The title to my sermon this morning is an allusion to one of the great american lullabies written by George Gerswhin — Summertime.
and the livin’s easy
The fish are jumpin
And the cotton is high.
Oh, your daddy’s rich
And your momma’s good lookin’
So hush you little baby
Don’t you cry.
One of these mornings
You’re going to rise up singing
Then you’ll spread your wings
And you’ll take to the sky
But till that morning
There’s a’nothing can harm you
With daddy and mamma standing by
Gerswin’s Rhapsody in Blue was the first real orchestral piece of music that I ever played. I was a budding musician, playing at a summer conservatory of music. I played music all day long that summer, and his melodies have haunted me ever since.
I suspect that this love of Gershwin was the beginning of my interest in the African American experience of freedom in the midst of captivity. What could be more profoundly theological than their understanding expressed through story and song and their history, that “out of the heart are issues of life and that no external force, however great and overwhelming, can at long last destroy a people,” unless they allow a victory against them of the spirit (Howard Marshall).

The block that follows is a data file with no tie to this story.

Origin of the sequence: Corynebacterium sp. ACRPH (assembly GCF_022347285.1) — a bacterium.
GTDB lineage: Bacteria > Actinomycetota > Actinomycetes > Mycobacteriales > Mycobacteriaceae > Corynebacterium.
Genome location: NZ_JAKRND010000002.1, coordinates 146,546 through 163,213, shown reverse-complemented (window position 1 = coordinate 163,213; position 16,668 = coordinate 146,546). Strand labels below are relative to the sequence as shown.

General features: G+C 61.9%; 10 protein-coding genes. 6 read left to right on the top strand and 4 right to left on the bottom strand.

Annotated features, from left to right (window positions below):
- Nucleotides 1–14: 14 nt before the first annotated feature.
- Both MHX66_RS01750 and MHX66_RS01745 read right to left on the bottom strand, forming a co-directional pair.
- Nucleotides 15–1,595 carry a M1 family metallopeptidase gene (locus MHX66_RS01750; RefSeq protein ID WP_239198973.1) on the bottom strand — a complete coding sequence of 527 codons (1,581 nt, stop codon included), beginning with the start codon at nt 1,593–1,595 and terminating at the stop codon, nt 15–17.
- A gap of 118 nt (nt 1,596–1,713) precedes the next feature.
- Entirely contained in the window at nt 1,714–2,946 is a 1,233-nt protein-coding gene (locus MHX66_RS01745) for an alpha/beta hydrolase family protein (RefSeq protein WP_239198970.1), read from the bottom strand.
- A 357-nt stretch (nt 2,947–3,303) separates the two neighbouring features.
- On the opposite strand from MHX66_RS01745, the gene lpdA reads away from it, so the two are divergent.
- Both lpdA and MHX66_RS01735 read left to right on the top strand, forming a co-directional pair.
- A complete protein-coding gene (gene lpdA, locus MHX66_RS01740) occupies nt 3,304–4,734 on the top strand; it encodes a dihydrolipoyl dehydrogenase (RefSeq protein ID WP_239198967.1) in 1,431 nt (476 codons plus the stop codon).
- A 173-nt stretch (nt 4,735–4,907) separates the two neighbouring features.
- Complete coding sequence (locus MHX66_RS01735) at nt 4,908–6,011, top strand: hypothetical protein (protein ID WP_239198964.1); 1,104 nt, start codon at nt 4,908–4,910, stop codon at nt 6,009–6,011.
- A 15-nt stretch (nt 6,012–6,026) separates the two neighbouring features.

W.E.B. Dubois, in The Soul of Black Folk, argued that the African American experience is one of a double allegiance — first to the land of their origin, as a place that stands for freedom and renewal, and also, and no less, to America, their home. This double allegiance is not simply a psychological description — it describes a trust in God that goes beyond hoping for release to seeing themselves as part of the great cloud of witnesses who proclaimed a way out of no way, a way of love and a freedom of the spirit.
Martin Luther King, Jr. gave best expression to this double allegiance when he said, “A threat to justice anywhere in the world is a threat to justice everywhere in the world.”